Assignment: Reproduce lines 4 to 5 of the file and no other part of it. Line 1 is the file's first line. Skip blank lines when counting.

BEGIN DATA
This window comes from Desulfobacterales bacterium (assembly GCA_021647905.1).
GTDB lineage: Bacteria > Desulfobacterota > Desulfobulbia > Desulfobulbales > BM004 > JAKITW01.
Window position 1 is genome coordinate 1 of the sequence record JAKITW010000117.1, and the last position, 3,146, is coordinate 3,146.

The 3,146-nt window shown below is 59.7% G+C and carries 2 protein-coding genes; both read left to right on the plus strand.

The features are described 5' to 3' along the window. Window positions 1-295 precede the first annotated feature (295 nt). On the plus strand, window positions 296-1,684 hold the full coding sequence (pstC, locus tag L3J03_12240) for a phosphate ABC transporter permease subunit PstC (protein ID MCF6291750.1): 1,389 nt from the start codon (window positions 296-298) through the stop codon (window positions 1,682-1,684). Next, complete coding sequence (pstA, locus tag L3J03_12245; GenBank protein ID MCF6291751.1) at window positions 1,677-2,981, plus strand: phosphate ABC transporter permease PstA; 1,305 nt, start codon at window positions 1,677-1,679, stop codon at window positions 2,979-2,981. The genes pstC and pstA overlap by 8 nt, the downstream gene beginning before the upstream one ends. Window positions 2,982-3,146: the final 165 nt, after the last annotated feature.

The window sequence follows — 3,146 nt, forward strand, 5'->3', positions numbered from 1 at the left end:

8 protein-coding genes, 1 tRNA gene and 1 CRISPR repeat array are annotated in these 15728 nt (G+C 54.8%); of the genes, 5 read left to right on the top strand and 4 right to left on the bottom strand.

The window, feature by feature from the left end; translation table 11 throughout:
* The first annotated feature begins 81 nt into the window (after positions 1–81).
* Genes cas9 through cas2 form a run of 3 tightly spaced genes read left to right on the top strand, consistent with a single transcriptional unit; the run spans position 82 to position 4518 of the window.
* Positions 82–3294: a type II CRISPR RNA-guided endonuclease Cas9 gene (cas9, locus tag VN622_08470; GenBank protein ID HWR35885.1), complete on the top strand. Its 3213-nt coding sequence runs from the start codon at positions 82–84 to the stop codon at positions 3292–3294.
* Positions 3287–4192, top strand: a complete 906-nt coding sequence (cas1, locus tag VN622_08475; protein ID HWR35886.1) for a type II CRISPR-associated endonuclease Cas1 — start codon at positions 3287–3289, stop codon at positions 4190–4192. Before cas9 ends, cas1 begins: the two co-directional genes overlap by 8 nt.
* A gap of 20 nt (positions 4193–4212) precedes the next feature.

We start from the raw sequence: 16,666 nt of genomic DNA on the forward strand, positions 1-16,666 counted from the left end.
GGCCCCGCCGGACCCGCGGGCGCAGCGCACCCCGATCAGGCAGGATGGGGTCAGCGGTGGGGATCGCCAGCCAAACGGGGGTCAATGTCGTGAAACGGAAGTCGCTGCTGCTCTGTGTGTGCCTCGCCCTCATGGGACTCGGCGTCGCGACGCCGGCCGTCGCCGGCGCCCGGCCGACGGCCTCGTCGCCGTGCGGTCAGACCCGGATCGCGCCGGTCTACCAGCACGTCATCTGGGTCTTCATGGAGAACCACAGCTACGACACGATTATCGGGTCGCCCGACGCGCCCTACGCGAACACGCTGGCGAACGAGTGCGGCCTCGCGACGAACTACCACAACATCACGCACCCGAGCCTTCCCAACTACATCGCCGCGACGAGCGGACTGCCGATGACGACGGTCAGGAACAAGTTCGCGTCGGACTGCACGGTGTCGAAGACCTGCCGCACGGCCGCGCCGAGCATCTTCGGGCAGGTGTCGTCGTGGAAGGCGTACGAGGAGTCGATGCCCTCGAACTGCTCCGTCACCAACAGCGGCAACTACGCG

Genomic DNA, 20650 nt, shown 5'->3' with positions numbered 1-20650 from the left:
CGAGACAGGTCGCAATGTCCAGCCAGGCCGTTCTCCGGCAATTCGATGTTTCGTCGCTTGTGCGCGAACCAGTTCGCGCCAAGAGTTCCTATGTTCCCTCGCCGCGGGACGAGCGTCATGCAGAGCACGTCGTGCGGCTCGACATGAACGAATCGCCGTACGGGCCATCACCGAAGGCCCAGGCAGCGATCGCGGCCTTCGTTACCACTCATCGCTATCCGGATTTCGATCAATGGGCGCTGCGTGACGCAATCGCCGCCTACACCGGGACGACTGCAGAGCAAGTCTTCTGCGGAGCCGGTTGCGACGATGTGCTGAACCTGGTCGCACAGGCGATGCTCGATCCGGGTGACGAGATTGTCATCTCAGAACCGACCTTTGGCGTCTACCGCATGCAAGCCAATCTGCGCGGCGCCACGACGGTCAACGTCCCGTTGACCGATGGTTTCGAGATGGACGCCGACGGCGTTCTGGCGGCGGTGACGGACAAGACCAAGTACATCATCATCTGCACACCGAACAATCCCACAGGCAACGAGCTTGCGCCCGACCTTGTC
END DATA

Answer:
The 3,146-nt window shown below is 59.7% G+C and carries 2 protein-coding genes; both read left to right on the plus strand.

The features are described 5' to 3' along the window. Window positions 1-295 precede the first annotated feature (295 nt). On the plus strand, window positions 296-1,684 hold the full coding sequence (pstC, locus tag L3J03_12240) for a phosphate ABC transporter permease subunit PstC (protein ID MCF6291750.1): 1,389 nt from the start codon (window positions 296-298) through the stop codon (window positions 1,682-1,684). Next, complete coding sequence (pstA, locus tag L3J03_12245; GenBank protein ID MCF6291751.1) at window positions 1,677-2,981, plus strand: phosphate ABC transporter permease PstA; 1,305 nt, start codon at window positions 1,677-1,679, stop codon at window positions 2,979-2,981. The genes pstC and pstA overlap by 8 nt, the downstream gene beginning before the upstream one ends. Window positions 2,982-3,146: the final 165 nt, after the last annotated feature.